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A dataset of organic pollutants identified and quantified in recycled polyethylene pellets

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Scientists chemically analyze 28 samples of recycled high density polyethylene (HDPE) collected from across regions of the Global South, along with a fresh sample of new HDPE. Their research shows the prevalence of certain chemicals commonly used in processing HDPE increase in recycled plastic, as well as pesticides, pharmaceuticals, industrial chemicals, and other plastic additives.

Abstract: Plastics are produced with a staggering array of chemical compounds, with many being known to possess hazardous properties, and others lacking comprehensive hazard data. Furthermore, non-intentionally added substances can contaminate plastics at various stages of their lifecycle, resulting in recycled materials containing an unknown number of chemical compounds at unknown concentrations. While some national and regional regulations exist for permissible concentrations of hazardous chemicals in specific plastic products, less than 1 % of plastics chemicals are subject to international regulation [1]. There are currently no policies mandating transparent reporting of chemicals throughout the plastics value chain or comprehensive monitoring of chemicals in recycled materials.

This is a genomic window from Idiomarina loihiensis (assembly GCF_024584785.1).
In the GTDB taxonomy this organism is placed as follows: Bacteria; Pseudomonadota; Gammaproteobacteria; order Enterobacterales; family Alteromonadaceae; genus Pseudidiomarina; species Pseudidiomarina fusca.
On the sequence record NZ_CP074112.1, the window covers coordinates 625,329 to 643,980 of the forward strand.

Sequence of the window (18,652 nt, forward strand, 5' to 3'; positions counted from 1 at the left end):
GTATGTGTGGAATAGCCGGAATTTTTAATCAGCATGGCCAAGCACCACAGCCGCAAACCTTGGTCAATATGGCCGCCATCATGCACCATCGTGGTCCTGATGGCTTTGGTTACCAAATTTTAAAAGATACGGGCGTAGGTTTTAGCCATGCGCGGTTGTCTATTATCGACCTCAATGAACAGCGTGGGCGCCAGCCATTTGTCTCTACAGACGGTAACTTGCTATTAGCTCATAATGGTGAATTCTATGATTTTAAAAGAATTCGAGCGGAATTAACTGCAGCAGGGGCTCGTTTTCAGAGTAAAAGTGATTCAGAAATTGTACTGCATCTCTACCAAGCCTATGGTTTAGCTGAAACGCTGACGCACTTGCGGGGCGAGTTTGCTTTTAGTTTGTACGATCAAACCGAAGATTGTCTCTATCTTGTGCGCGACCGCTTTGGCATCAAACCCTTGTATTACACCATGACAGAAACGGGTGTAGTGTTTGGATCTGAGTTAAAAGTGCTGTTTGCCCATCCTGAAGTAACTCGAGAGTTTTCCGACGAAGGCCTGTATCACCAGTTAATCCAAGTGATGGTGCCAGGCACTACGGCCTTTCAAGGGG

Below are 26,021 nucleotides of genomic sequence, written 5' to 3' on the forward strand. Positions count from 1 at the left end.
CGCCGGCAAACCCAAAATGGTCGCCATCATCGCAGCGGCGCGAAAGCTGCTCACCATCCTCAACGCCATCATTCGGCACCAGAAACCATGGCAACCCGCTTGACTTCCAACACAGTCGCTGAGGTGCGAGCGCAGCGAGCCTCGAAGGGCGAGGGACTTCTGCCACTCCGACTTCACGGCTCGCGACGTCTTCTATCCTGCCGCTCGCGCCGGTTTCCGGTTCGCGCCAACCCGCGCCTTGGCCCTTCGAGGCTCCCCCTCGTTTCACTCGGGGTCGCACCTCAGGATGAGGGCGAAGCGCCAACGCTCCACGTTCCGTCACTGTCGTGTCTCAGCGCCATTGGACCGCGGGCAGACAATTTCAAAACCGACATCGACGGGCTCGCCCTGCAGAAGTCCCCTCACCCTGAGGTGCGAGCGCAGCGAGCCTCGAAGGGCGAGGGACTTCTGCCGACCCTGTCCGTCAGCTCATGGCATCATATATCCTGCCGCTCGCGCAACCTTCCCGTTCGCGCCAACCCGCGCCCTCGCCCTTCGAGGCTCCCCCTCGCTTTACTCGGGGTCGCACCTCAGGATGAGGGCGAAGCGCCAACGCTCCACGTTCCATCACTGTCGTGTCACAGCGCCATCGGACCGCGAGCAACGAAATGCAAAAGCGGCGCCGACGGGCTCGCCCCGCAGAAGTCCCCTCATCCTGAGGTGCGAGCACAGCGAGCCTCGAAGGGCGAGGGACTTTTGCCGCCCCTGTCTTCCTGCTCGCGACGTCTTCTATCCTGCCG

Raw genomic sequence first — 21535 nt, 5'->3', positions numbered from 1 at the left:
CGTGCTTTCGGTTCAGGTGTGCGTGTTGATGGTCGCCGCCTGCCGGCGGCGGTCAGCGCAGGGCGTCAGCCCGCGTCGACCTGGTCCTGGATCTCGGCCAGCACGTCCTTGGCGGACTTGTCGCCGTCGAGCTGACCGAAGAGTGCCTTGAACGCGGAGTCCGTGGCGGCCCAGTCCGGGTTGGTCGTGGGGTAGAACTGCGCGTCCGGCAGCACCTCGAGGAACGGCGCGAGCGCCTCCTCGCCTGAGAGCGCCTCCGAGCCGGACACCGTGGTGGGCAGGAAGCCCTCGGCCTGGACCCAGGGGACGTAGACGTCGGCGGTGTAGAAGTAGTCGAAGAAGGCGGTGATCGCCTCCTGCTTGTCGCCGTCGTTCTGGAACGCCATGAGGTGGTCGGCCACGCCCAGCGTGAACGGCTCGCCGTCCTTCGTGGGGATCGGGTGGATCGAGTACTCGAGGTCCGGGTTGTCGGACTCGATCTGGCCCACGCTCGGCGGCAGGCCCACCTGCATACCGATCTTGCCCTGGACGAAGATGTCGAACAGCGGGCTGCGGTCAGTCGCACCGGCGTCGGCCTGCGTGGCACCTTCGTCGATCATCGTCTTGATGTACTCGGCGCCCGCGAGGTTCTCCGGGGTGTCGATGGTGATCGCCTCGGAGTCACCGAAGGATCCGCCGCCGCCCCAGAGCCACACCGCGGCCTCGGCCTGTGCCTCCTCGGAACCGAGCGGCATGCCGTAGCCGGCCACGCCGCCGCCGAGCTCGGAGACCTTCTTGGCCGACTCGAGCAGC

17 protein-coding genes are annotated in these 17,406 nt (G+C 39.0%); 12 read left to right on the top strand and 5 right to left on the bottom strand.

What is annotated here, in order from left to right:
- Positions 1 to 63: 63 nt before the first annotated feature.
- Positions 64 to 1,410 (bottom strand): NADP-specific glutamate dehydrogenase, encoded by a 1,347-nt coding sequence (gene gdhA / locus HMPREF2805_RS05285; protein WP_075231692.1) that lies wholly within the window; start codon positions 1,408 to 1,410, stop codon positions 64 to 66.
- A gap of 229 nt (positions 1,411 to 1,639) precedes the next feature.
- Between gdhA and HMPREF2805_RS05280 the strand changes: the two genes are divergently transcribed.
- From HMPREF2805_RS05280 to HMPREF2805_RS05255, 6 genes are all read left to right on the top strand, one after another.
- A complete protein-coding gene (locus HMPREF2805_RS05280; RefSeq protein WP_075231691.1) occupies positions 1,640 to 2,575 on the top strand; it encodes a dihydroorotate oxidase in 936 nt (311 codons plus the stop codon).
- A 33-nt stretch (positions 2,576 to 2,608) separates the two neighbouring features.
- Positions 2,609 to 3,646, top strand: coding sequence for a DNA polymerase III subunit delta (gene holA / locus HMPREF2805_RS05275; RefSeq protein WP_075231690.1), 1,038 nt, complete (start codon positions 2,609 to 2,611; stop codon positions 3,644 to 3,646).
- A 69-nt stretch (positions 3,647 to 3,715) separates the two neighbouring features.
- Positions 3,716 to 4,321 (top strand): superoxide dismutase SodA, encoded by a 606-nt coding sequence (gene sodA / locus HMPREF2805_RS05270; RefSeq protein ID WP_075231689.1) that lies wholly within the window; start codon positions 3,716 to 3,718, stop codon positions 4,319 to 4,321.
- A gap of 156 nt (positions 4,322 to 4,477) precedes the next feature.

The dataset presented here provides the chemical analysis of 28 samples of recycled High-Density Polyethylene (HDPE) pellets obtained from various regions of the Global South, along with a reference sample of virgin HDPE. The analysis comprises both Target and Non-Targeted Screening approaches, employing Liquid Chromatography-High-Resolution Mass Spectrometry (LC-HRMS) and Gas Chromatography-High-Resolution Mass Spectrometry (GC-HRMS). In total, 491 organic compounds were detected and quantified, with an additional 170 compounds tentatively annotated. These compounds span various classes, including pesticides, pharmaceuticals, industrial chemicals, plastic additives.

The results highlight the prevalence of certain chemicals, such as N-ethyl-o-Toluesulfonamide, commonly used in HDPE processing, found in high concentrations. The paper provides a dataset advancing knowledge of the complex chemical composition associated with recycled plastics.

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